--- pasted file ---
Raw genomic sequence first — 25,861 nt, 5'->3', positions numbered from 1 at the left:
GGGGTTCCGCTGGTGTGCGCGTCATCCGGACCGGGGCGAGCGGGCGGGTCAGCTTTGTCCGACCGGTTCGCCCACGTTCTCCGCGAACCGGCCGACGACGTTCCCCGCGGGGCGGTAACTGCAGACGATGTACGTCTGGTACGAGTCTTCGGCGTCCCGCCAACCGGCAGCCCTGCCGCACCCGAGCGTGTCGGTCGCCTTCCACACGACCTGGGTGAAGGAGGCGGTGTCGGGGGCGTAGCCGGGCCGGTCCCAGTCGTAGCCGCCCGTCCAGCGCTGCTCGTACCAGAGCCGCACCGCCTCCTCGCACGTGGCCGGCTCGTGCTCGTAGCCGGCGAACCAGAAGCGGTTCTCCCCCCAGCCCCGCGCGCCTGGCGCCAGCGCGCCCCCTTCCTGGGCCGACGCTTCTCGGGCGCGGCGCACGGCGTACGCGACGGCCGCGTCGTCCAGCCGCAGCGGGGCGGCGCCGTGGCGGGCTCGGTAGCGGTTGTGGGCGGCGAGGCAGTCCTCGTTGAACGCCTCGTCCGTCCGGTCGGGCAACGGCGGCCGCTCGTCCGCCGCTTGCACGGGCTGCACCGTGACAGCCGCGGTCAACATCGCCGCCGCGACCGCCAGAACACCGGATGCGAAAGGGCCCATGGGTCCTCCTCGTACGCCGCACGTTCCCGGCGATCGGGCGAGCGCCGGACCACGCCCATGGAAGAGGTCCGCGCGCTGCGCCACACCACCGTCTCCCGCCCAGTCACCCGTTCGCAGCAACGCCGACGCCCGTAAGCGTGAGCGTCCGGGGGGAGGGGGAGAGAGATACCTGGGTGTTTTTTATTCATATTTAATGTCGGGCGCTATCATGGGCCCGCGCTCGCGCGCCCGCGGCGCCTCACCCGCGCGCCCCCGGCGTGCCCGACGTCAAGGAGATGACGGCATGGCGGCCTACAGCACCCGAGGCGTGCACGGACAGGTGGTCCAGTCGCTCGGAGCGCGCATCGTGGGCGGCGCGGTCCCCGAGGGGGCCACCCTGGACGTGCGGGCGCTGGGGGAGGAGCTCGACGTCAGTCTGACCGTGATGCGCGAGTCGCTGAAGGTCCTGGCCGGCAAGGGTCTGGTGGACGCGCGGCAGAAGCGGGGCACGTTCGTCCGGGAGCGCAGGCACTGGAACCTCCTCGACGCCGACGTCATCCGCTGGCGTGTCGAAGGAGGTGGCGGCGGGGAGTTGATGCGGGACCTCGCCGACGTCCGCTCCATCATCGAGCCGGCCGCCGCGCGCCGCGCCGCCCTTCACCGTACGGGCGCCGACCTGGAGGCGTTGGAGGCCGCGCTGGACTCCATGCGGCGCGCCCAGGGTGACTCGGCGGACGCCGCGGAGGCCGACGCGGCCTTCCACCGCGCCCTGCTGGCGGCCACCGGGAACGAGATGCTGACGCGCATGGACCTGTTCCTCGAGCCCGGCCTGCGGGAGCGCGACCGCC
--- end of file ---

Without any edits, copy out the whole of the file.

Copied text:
Raw genomic sequence first — 25,861 nt, 5'->3', positions numbered from 1 at the left:
GGGGTTCCGCTGGTGTGCGCGTCATCCGGACCGGGGCGAGCGGGCGGGTCAGCTTTGTCCGACCGGTTCGCCCACGTTCTCCGCGAACCGGCCGACGACGTTCCCCGCGGGGCGGTAACTGCAGACGATGTACGTCTGGTACGAGTCTTCGGCGTCCCGCCAACCGGCAGCCCTGCCGCACCCGAGCGTGTCGGTCGCCTTCCACACGACCTGGGTGAAGGAGGCGGTGTCGGGGGCGTAGCCGGGCCGGTCCCAGTCGTAGCCGCCCGTCCAGCGCTGCTCGTACCAGAGCCGCACCGCCTCCTCGCACGTGGCCGGCTCGTGCTCGTAGCCGGCGAACCAGAAGCGGTTCTCCCCCCAGCCCCGCGCGCCTGGCGCCAGCGCGCCCCCTTCCTGGGCCGACGCTTCTCGGGCGCGGCGCACGGCGTACGCGACGGCCGCGTCGTCCAGCCGCAGCGGGGCGGCGCCGTGGCGGGCTCGGTAGCGGTTGTGGGCGGCGAGGCAGTCCTCGTTGAACGCCTCGTCCGTCCGGTCGGGCAACGGCGGCCGCTCGTCCGCCGCTTGCACGGGCTGCACCGTGACAGCCGCGGTCAACATCGCCGCCGCGACCGCCAGAACACCGGATGCGAAAGGGCCCATGGGTCCTCCTCGTACGCCGCACGTTCCCGGCGATCGGGCGAGCGCCGGACCACGCCCATGGAAGAGGTCCGCGCGCTGCGCCACACCACCGTCTCCCGCCCAGTCACCCGTTCGCAGCAACGCCGACGCCCGTAAGCGTGAGCGTCCGGGGGGAGGGGGAGAGAGATACCTGGGTGTTTTTTATTCATATTTAATGTCGGGCGCTATCATGGGCCCGCGCTCGCGCGCCCGCGGCGCCTCACCCGCGCGCCCCCGGCGTGCCCGACGTCAAGGAGATGACGGCATGGCGGCCTACAGCACCCGAGGCGTGCACGGACAGGTGGTCCAGTCGCTCGGAGCGCGCATCGTGGGCGGCGCGGTCCCCGAGGGGGCCACCCTGGACGTGCGGGCGCTGGGGGAGGAGCTCGACGTCAGTCTGACCGTGATGCGCGAGTCGCTGAAGGTCCTGGCCGGCAAGGGTCTGGTGGACGCGCGGCAGAAGCGGGGCACGTTCGTCCGGGAGCGCAGGCACTGGAACCTCCTCGACGCCGACGTCATCCGCTGGCGTGTCGAAGGAGGTGGCGGCGGGGAGTTGATGCGGGACCTCGCCGACGTCCGCTCCATCATCGAGCCGGCCGCCGCGCGCCGCGCCGCCCTTCACCGTACGGGCGCCGACCTGGAGGCGTTGGAGGCCGCGCTGGACTCCATGCGGCGCGCCCAGGGTGACTCGGCGGACGCCGCGGAGGCCGACGCGGCCTTCCACCGCGCCCTGCTGGCGGCCACCGGGAACGAGATGCTGACGCGCATGGACCTGTTCCTCGAGCCCGGCCTGCGGGAGCGCGACCGCC